6. Stomata:

They are the minute openings present in the lower epidermis. These minute openings allow the entry of carbon dioxide and the exit of oxygen. The stomata can be closed when no carbon dioxide intake is needed. Guard cells control the opening and closing of stomata.

Mineral Requirements

Plants need minerals to make food molecules such as amino acids, proteins and nucleic acids from the carbohydrates produced during photosynthesis. Plants take up minerals from the soil in the form of ions. Let us see what the actual role of ions is.

Minerals in soil: The type of minerals present in the soil depends on the decomposition of plant and animal remains present in the soil and the type of rock that is present beneath the soil. Minerals are taken out from the soil by plants. In uncultivated soils there is always a balance between the formation and loss of minerals. In cultivated soils, the ground is prepared for harvesting the plants. Plants take up minerals from the soil and as a result the level of minerals like nitrate and phosphorus reduces. So farmers add minerals to the soil in the form of fertilizers. Fertilizers could be natural like the sewage sludge, animal manure or they could be artificial fertilizers. NPK fertilizer is the most common artificial fertilizer. It contains three main nutrients- nitrogen (N), phosphorus (P) and potassium (K).

Magnesium ions: Magnesium is taken up the plants from the soil in the form of magnesium ions. The main role of magnesium is that it forms a part of the chlorophyll molecule. Deficiency of magnesium can lead to chlorosis. Chlorosis is a condition where plant leaves turn yellow.

Nitrogen ions: Nitrogen is taken up from the soil in the form of nitrate ions or ammonium ions. Nitrogen is mainly required by the plants for the synthesis of proteins including enzymes. Deficiency of nitrogen leads to stunted growth, with weak stem and dead leaves.

Fertilizers

In order to maintain or improve the fertility of the soil, chemical fertilizers are supplied in proper doses before and during the cultivation of each crop. These chemicals are soluble in water and are readily absorbed by the plants. A chemical fertilizer is compact and concentrated and it is easily to handle.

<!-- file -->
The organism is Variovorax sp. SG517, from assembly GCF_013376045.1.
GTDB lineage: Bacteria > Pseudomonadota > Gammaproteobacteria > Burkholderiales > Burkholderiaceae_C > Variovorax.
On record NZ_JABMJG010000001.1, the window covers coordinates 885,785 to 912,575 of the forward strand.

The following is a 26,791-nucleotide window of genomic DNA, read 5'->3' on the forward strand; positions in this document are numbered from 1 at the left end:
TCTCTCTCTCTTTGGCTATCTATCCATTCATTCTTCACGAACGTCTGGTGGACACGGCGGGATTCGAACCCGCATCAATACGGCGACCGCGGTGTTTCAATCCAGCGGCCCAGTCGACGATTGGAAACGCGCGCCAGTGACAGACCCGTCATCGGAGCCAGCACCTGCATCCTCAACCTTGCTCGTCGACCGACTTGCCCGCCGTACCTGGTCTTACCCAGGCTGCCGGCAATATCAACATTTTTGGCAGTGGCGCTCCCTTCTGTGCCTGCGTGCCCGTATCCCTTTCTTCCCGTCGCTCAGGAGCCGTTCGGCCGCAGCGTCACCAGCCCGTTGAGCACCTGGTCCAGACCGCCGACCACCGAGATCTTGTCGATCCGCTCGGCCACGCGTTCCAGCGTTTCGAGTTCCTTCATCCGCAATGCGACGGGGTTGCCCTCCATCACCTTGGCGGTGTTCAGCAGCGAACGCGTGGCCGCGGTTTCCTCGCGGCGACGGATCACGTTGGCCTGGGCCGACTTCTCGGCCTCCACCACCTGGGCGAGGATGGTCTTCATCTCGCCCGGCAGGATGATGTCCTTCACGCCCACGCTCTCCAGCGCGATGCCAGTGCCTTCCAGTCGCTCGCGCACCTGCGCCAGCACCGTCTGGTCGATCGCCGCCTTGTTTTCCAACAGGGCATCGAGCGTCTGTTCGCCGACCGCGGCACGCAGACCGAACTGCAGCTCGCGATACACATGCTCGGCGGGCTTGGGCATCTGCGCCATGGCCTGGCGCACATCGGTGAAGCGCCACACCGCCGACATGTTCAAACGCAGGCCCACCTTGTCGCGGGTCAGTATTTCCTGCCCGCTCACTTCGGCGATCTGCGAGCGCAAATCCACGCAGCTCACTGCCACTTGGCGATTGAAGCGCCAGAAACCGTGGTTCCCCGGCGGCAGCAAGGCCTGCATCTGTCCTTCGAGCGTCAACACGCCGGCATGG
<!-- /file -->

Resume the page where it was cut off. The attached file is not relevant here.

Continuous use of chemical fertilizers can turn the soil infertile by reducing the organic matter present in the soil and by killing the natural microbial flora present in the soil. Organic farming technique has been developed to overcome this problem.

Balanced diet

A balanced diet is something that supplies our body with nutrition required for the proper functioning of the body. A balanced diet is defined as the diet which contains different types of food, processing the carbohydrates, fats, proteins, vitamins and minerals in a proportion to meet the requirements of the body. A balanced diet supplies a little more of each nutrient than required in order to keep an individual in a healthy state. The basic composition of balanced diet varies from country to country depending on the availability of food. Economic status, age, sex and the physical activity of individual influence the intake of diet. The nutrition expert group, formed by the Indian Council of Agricultural Research has recommended a balanced diet for Indians. This was prepared based on the foods available in India.

Malnutrition

Malnutrition means ‘bad feeding’. Bad feeding includes the following:

  1. Eating too much of food, i.e. eating much more than what is required.
  2. Having too less food.
  3. Eating food in wrong proportion, for example eating more amounts of fatty food and too less amount of carbohydrate containing food.